Jesus said nothing about eating fish on fridays. Search the Gospels it ain’t there.
ain’t there– I am objecting to the ignorant use of the term, “backwards.” Just because something worthwhile was done a long time ago, then abolished, does not mean it was “backwards.” Jesus was a devout Jew, keeping the daily Jewish laws, and the kosher laws, all from the Bible. Later, the Jewish followers of Jesus accepted Gentiles into their group, and decided it was not necessary for new converts to first become a Jew, observing all of these laws. Just because Pope St. Paul VI decided to abolish Friday abstinence, does not mean it is a “backwards” religious practice.
Did Jesus say “Search Google”?
You do not have to eat fish. You have to abstain from meat.
And they said to him, “The disciples of John fast often and offer prayers, and the disciples of the Pharisees do the same; but yours eat and drink.” Jesus answered them, “Can you make the wedding guests* fast while the bridegroom is with them?
But the days will come, and when the bridegroom is taken away from them, then they will fast in those days.”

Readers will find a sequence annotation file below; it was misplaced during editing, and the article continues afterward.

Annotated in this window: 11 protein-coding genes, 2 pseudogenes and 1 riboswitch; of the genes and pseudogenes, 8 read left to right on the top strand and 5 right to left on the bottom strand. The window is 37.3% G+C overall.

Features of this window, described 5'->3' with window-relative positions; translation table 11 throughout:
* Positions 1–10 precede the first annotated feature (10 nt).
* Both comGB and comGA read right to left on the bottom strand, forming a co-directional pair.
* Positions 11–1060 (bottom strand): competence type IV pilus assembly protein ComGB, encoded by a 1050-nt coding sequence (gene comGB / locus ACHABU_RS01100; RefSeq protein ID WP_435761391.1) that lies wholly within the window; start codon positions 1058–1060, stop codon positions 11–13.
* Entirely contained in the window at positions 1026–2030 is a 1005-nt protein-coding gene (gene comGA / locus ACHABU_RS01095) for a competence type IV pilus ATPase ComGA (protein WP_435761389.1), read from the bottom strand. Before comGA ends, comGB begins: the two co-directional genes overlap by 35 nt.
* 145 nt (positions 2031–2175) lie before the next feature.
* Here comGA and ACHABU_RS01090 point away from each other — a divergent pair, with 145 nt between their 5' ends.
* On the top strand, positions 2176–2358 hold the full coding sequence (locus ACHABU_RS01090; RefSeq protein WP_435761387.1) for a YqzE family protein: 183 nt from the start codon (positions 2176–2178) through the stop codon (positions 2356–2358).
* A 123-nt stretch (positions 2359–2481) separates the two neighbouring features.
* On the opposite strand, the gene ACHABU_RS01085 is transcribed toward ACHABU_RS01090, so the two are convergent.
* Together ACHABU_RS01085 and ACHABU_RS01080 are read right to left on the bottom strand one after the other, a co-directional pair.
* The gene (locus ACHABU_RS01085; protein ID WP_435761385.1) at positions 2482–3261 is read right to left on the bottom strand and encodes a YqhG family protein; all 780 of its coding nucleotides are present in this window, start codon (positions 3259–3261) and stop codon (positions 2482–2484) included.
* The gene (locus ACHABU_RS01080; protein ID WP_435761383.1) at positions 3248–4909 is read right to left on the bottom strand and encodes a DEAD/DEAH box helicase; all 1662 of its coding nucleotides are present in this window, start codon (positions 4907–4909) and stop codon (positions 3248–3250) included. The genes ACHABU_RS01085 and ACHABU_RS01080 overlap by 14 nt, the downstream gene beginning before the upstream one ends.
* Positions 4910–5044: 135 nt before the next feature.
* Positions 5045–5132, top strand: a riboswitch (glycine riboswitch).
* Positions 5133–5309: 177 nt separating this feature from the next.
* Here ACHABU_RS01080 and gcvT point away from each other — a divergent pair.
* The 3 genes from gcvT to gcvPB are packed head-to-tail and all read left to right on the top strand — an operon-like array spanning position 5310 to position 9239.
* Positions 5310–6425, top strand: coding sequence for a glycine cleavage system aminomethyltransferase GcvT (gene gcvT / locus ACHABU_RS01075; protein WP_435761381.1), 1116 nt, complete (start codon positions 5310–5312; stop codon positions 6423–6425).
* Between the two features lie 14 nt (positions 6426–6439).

And neither are the words Holy Trinity …
Maybe the word Trinity isn’t there but there are very clear references to the Father Son and Holy Spirit. We don’t baptize in the name of Jesus or John the Baptist. We make disciples and baptize in the Name of the Father and of the Son and of the Holy Spirit.
10 years ago the US Bishops asked us to offer meatless Fridays for Life, Marriage and Religious Liberty.
How did that turn out?
How would I know?
So penance has no value?
no, i don’t. the notion that eating lobster thermidor with drawn butter can literally be taken to be penitential, while settling for one Big Mac cannot, is foolishness.
i agree with “not”: we have bigger fish to fry. [pun intentional]